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  • Writer's pictureErich

Cat Not Interested in Their Scratcher? Try These 5 Tips!

Updated: Feb 23

Did you purchase an Eco Cat Co. sustainable scratcher, but your kitty isn’t quite sold? Don’t worry! Beyond a little bit of patience, there are plenty of ways to transition them to their soon to be favorite scratching post. Keep in mind: as our scratchers come in different styles, some of these suggestions might not be applicable to all. Also, be ready to try these methods more than once, as they might not take the first time (remember: patience!). Don't own one of our eco-friendly scratchers yet? Shop for one now:


Where you put your scratcher is one of the most important aspects of its success, so carefully consider all of the following:

  • Place the scratcher in an area your cat frequents on a regular basis; putting it in an inconvenient location is nearly a guarantee it will be ignored.

  • Kitties have the tendency to stretch out and scratch after a nap, so consider placing the scratcher near their favorite sleeping spot.

  • If your cat has been clawing up specific areas and/or articles of furniture, position the scratcher to block those spots (as much as possible).

  • If you own other scratching posts, cat trees, kitty condos, etc., either remove those from the vicinity of your Eco Cat Co. scratcher or place them well away from your existing scratchers.


Many cats prefer vertical scratching posts, some horizontal, and others like theirs at an angle. Fortunately, for you, ours can do it all!

Kitty Kebab owners are especially lucky, because this scratcher can do all three! The Kitty Kebab features a detachable base, so, if you think your cat likes their scratchers flat, then simply remove the two-part base (unless it came unassembled and you haven’t put it on yet). For a traditional, vertically oriented scratching post, simply install the base. If the vertical post isn’t appealing, then place the Kitty Kebab on its side with the base still attached - voilà, an angled scratcher!


While about 20% of cats might not react to catnip, it’s a surefire way to get the other 80% interested in something; this is definitely the case with scratchers.

  • The more eco-friendly (but slightly messier) option is to use dried organic catnip. The key with our cardboard scratchers is to sprinkle the catnip into the flutes of the cardboard (see photo below), to ensure the catnip doesn’t just flake off. With the Kitty Kebab, two of the four sides of the scratchable surface are fluted, so you must tip the scratcher over with one of the fluted sides facing up before sprinkling the catnip in.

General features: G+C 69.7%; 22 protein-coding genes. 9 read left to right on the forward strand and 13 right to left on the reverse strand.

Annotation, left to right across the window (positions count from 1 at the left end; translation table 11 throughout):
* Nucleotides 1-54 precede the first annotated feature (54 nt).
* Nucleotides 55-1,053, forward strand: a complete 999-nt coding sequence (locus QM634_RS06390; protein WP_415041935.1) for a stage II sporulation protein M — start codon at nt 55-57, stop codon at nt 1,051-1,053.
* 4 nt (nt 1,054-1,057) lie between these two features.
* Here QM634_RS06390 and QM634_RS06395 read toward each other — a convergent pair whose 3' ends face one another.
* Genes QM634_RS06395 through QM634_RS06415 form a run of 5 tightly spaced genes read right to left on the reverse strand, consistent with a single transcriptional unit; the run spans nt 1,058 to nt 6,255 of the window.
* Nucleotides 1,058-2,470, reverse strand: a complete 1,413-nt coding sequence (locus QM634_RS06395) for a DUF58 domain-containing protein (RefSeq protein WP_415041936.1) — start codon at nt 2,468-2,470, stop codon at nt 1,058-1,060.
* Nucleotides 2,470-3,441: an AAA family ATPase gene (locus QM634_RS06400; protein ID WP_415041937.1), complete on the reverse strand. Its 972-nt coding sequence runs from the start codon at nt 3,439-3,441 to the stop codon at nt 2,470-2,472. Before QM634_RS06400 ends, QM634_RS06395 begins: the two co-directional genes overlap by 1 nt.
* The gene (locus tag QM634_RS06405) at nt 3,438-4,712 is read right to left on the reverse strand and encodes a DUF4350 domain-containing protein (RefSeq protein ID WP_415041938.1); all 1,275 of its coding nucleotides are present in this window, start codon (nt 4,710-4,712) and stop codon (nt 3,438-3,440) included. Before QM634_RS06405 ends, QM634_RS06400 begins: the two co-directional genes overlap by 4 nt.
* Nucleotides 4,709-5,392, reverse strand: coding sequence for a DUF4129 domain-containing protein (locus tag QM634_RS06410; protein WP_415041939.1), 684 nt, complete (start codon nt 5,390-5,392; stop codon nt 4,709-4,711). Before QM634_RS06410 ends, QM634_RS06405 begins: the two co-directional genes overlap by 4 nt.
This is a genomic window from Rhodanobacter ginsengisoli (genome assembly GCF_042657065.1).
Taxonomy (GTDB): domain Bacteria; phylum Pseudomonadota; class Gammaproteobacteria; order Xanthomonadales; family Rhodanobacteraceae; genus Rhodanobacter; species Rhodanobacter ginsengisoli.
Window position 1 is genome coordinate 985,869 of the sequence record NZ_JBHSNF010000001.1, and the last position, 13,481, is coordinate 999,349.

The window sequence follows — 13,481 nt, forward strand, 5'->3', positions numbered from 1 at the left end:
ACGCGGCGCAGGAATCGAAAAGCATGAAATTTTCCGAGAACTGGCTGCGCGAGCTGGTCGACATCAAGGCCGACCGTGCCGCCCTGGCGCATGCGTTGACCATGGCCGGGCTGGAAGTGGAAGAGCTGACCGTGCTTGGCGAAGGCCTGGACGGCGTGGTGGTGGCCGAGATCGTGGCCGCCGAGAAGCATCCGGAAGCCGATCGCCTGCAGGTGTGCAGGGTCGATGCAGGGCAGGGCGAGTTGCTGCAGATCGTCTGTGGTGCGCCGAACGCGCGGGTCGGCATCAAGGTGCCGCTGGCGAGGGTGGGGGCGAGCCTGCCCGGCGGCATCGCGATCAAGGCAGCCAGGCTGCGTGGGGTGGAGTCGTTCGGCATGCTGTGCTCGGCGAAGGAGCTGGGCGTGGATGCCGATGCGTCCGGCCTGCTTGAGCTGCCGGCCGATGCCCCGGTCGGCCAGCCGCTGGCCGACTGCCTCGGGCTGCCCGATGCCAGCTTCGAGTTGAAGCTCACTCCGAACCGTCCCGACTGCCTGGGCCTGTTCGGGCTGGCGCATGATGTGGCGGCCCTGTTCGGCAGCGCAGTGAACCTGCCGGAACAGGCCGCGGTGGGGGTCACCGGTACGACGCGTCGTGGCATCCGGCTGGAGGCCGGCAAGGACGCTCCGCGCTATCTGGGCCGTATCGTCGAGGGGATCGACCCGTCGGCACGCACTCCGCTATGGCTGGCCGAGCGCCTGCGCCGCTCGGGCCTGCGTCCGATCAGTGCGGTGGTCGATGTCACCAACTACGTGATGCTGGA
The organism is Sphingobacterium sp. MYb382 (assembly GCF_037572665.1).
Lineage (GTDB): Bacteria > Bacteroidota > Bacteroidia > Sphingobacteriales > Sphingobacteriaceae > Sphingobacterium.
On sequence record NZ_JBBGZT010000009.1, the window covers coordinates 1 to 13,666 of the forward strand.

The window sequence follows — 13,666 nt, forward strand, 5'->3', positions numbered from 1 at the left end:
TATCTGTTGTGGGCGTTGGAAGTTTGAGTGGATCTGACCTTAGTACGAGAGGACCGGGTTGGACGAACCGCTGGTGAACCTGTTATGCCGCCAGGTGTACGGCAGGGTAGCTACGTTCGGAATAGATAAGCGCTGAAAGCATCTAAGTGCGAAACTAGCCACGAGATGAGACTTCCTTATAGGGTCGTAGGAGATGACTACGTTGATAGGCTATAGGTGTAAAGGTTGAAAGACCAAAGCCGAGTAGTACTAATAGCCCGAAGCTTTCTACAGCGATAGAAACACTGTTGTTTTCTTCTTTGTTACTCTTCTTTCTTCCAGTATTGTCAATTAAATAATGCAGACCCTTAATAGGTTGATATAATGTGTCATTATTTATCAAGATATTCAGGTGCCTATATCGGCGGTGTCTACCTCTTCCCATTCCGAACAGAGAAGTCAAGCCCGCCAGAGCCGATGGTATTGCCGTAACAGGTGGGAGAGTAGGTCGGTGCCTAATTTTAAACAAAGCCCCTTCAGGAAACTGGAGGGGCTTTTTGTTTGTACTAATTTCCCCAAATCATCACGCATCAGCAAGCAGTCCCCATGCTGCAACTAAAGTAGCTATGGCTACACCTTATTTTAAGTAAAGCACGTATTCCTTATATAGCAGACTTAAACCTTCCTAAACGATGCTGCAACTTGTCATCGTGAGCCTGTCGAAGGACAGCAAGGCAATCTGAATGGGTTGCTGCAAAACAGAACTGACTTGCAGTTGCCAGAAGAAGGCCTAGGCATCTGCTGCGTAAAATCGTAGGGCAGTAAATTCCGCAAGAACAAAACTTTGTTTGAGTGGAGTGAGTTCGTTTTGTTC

• The other option is to use a catnip spray. This route is less eco-friendly, because spray bottles are likely virgin plastic and much of the packaging is probably not recyclable.

Corrugated Cardboard Flutes


Predatory play is an excellent method to get your kitty fired up to scratch. Simply jingle a toy at the base of the scratcher to entice your cat and slowly pull it up the cardboard surface after they engage the toy. After a few moments, they will be nice and stretched out and hopefully start figuring out the scratching process.


What’s a better motivator than food, right?! First, place a treat (or two) at the bottom of the scratcher, so they get accustomed to it. Then, offer them one halfway up, so they have to reach for it a bit. After that, put a couple at the top (make sure they see you), so they climb the scratchable surface with their front paws (or all four if they are smaller) to get to the treats. If they don’t pick up on this one right away, be sure not to overfeed them!


Don’t try to “force” your cat to scratch their new post; taking their little arms and dragging them up and down the scratchable surface can be an off putting experience and deliver the opposite result desired.


Not to be a broken record, but remember patience is key! Also, another reminder, if you don't own one of our eco-friendly scratchers yet, you can purchase them here:

Disclaimer: Eco Cat Co. does not intend to provide veterinary advice; the content here is not a substitute for veterinary guidance. Also, this information is not a guarantee your cat will use the post, it is merely a conglomeration of information from reputable resources and personal experiences.

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